Wednesday, April 10, 2013

Judge Rules the Morning-After Pill Must be Made Available

What happens when politics and science clash? You may recall that back in 2011 the Food and Drug Administration (FDA) recommended that the morning-after pill known as Plan B be made available without a prescription to all women, including those under the age of 17. The FDA’s recommendation was based on good scientific evidence that the pill was both safe and effective. But then the Secretary of the Department of Health and Human Services (DHSS) nixed the idea for what appeared to be political reasons (see this blog, Dec. 11, 2011). The FDA is a government agency within DHSS, so the secretary of DHSS effectively overruled the FDA.

The decision pleased conservatives and pro-life groups. But it didn’t end there. The Center for Reproductive Rights filed a lawsuit against the 17-and-older age restriction, and the whole issue went to court. Finally, just last week a U.S. District Court judge ruled that the morning-after pill must be made available to women of all ages. Judge Edward Korman wrote in his opinion that the pill is being withheld from younger women due to “political pressure emanating from the White House.”

The morning-after pill could become made available to women of all ages within a month, unless the decision is appealed - first to the U.S. Court of Appeals and then perhaps the U.S. Supreme Court. This may not be over yet.

Sunday, April 7, 2013

New Bird Flu Virus, H7N9

A second strain of bird flu virus, called H7N9, has now made the jump from birds to humans. According to the World Health Organization (WHO), there have been 18 reported cases of human infection so far, all in China. Six people have died.

Like the other bird flu virus (H5N1), the H7N9 virus is not capable of being transmitted from human to humans.  But unlike H5N1, the new H7N9 virus is not very virulent in birds. That makes it more difficult to detect than H5N1 (which kills most infected birds), because birds infected with H7N9 may not even appear to be sick. In humans, however, six deaths out of 18 infections is pretty virulent!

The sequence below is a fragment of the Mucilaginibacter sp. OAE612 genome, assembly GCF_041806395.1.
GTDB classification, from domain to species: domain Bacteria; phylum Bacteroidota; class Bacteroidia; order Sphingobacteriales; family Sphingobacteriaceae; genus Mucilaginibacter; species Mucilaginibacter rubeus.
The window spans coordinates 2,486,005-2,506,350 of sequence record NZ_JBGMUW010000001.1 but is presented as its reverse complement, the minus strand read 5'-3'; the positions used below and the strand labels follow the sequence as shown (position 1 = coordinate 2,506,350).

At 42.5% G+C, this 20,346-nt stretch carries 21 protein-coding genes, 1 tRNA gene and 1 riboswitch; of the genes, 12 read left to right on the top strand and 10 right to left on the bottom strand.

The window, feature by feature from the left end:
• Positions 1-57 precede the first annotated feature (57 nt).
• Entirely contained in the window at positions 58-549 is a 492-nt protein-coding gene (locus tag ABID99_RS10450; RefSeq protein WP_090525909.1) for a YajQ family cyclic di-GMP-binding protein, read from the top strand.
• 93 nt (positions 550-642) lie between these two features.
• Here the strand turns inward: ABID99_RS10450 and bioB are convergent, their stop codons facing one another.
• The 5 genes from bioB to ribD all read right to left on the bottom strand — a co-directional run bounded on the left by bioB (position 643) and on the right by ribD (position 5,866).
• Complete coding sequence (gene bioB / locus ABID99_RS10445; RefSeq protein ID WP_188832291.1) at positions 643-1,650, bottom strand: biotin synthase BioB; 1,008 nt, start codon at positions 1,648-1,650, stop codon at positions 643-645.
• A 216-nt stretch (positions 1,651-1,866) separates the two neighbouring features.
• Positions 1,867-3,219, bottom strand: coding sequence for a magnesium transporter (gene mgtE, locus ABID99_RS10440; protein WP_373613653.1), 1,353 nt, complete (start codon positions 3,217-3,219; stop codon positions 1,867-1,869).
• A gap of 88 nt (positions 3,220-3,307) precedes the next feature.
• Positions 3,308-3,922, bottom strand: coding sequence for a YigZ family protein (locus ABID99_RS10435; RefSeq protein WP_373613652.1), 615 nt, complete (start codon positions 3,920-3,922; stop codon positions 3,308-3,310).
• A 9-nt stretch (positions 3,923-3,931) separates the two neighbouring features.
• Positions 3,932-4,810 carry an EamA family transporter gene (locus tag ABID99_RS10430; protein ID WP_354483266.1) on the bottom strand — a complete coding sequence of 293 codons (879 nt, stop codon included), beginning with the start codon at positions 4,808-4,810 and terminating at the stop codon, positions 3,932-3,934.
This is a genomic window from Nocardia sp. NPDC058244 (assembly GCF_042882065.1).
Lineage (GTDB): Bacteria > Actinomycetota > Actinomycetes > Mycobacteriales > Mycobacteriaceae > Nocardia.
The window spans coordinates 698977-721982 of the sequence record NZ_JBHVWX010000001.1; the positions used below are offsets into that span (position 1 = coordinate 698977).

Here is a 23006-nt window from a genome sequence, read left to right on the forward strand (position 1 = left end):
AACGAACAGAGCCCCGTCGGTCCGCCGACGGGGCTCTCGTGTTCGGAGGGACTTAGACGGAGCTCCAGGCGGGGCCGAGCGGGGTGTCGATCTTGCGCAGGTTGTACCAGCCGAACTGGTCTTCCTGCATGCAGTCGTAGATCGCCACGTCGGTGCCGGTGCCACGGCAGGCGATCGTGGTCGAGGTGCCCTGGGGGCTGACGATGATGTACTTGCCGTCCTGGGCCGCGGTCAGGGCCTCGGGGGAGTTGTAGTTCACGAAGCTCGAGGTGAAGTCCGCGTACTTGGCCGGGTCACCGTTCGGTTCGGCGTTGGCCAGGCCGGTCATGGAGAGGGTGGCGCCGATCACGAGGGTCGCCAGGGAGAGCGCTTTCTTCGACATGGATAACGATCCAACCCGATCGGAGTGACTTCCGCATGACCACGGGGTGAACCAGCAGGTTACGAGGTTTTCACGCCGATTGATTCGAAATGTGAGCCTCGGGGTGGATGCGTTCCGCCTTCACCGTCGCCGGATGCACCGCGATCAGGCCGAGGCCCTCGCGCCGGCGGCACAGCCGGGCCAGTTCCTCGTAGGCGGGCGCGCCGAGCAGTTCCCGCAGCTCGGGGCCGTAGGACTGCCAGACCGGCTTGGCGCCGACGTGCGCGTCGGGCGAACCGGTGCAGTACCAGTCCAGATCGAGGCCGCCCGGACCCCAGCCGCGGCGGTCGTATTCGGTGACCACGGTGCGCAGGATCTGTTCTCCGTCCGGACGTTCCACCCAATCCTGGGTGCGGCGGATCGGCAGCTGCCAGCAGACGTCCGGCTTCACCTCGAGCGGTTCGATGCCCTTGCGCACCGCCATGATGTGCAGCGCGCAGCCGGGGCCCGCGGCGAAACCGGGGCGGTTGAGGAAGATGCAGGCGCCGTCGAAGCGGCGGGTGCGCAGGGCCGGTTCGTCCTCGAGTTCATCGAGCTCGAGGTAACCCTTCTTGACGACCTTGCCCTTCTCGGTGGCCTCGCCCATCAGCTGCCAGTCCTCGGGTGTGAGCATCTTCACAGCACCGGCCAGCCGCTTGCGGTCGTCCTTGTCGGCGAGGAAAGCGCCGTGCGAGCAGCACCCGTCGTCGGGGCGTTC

Authorities in China are handling this new outbreak better than they did the original outbreak of H5N1. The Chinese authorities are informing Chinese citizens, working with health officials around the world, closing bird markets in infected areas and slaughtering birds when it is deemed advisable. 

The U.S. is monitoring the situation and is working on a vaccine. In the meantime, the virus seems to be treatable with Tamiflu.

By the way, have you ever wondered how flu viruses get their unique names of letters and numbers? All Type A influenza viruses have two types of proteins on their surface, called hemagglutinin (H) and neuraminidase (N). Each of these proteins comes in multiple forms (16 different forms of H and 9 different forms of N are known in birds). So every flu virus's name reflects its unique combination of H and N protein forms. That’s probably more than you wanted to know, but at least it will make their names less mystifying to you.

Thursday, April 4, 2013

Soot Contributes to Global Warming

According to recent research, the second-most significant contributor to global warming (after carbon dioxide), is not methane, as previously thought.  It’s carbon-black, also known as soot.  Black soot contributes to global temperature by absorbing sunlight and converting it to heat.  Soot is especially damaging when it falls on frozen and snow-covered regions of the Earth, because it causes snow and ice to melt more rapidly than they would otherwise.  Soot may be the reason why arctic ice is melting much faster than most climate models had predicted, based on elevations of greenhouse gases alone.

The good news is that correcting the climate problem caused by soot would be easier than dealing with methane and carbon dioxide.  Soot is a solid, so it is removed from the atmosphere much more quickly than either methane or carbon dioxide.  Within weeks of soot’s emission, it simply falls to the surface of the earth, whereas carbon dioxide and methane may hang around in the atmosphere for years.  In addition, most of the soot comes from diesel engines, inefficient stoves, and dirty diesel fuel; all problems that could be dealt with fairly easily if we had the will to do so.  Improving the efficiency of diesel engines to reduce soot emissions would have a significant impact within weeks.

You can read the entire comprehensive study of soot and its role in climate change in the Journal of Geophysical Research: Atmospheres.  But I warn you; it’s 286 pages long!  For a quick look, read the abstract.